Yes, it’s that time again, boys and girls — the time where we celebrate the sterling work that Gust’s sound team do on their flagship series, and each installment of the series manages to have a distinct, unique sound while remaining true to the franchise’s overall atmosphere.
Atelier Shallie: Alchemists of the Dusk Sea is a noteworthy installment in this regard, in that it placed Hayato Asano in a leading role on the soundtrack alongside series veterans Daisuke Achiwa and Kazuki Yanagawa. And anyone who is familiar with Asano’s other work on titles such as Nights of Azureand Blue Reflectionwill be immediately at home with the distinctive sound he brings to Atelier Shallie’s soundtrack.
So pump up the volume, sit back, relax and let’s have a listen to some particular highlights from Atelier Shallie’s substantial soundtrack!
It’s that time once again: time to celebrate the sterling work of Gust’s sound team, and the distinctive soundscape they have created over the years from the Atelier series.
As you might expect with the change in artist, overall aesthetic and tone, the sound of the Dusk series is a little different from the Arland trilogy before it — but it’s still recognisably “Atelier”.
This time around, the music is the work of Gust regulars Daisuke Achiwa and Kazuki Yanagawa as well as Yu Shimoda; the latter worked with Inti Creates on retro revival titles Mega Man 9 and 10, and joined Taito’s ZUNTATA sound team in 2017. Series mainstay Ken Nakagawa, meanwhile, stepped aside from Atelier compositions from hereon, though he returned for contributions to both Atelier Luluaand Nelke and the Legendary Alchemists’ soundtracks.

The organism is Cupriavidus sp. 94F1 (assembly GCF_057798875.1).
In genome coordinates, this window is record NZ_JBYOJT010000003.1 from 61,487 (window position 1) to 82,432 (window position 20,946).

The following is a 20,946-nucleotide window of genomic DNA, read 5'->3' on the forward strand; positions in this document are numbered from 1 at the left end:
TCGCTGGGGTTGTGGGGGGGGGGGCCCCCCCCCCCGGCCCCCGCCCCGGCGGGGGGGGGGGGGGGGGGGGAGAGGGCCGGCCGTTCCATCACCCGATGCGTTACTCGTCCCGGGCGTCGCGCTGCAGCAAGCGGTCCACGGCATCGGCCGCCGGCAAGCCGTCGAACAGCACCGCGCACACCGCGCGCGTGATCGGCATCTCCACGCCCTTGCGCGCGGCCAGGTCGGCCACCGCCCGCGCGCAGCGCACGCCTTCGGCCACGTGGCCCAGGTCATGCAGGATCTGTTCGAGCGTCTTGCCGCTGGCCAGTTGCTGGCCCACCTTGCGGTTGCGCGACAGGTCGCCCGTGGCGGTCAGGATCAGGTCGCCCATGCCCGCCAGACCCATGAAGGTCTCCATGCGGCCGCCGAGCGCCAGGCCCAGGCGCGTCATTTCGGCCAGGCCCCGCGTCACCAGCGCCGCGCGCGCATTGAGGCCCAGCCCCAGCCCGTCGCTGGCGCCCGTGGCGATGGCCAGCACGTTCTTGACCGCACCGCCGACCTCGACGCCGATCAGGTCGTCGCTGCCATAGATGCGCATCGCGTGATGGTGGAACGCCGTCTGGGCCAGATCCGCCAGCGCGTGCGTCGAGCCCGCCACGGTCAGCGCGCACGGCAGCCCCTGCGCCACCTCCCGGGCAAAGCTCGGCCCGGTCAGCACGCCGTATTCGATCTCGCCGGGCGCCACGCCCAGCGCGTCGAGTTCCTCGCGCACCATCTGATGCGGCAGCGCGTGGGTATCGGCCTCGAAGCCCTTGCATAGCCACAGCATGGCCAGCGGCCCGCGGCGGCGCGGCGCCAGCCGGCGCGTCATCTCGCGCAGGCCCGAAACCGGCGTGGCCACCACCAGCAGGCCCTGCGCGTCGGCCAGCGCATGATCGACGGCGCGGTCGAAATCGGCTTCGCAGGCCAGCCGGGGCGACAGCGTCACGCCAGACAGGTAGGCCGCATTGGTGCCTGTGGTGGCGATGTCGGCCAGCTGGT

This is put across in a variety of different ways. The main protagonist is a much quieter, gentler sort of person than the rather noisy Rorona; the overall narrative is melancholy in contrast to the relative “franticness” of Rorona’s tale; and this change in mood is very much reflected by the soundtrack.
Once again primarily composed by Ken Nakagawa, with additional contributions from Kazuki Yanagawa, the score to Atelier Totori: The Adventurer of Arland brings back some classic themes as well as introducing a variety of new ones. We’ve already heard several variations on “Following the Footsteps” when we looked at the game’s worldbuilding… so let’s pick out a few more favourites and have a listen!
It’s time to once again return to the wonderful world of Atelier music, this time with a look at Atelier Iris 3: Grand Phantasm’s soundtrack.
Atelier Iris 3: Grand Phantasm was a noteworthy installment in the series from a musical perspective, because it marked the point where Gust’s sound team switched from using synthesised, sequenced music to streamed prerecorded music. This allowed them considerably more flexibility to put together more elaborate compositions and make use of more realistic sounds.
So turn up the volume and let’s have a good listen to find out exactly what that means!
“Video games aren’t movies.” That’s a line of criticism that those who prioritise mechanics over narrative like to level at cutscene-heavy games, particularly those by creators such as Hideo Kojima and David Cage.
And while it’s true that making effective use of games as a form of interactive media tends to emphasise actual interaction over passively watching cutscenes, one can hardly deny the spectacle offered by strongly movie-inspired titles, and the flexibility that entirely computer-generated scenes and characters can provide creators.
Which makes it all the more unusual that so many games focus on movies as their primary inspiration rather than other forms of media. Sure, some role-playing games might be rather operatic in tone, visual novels are effectively “Books Plus” and rhythm games provide a new way of experiencing pieces of music, but video games have never embraced the idea, of, say, musical theatre.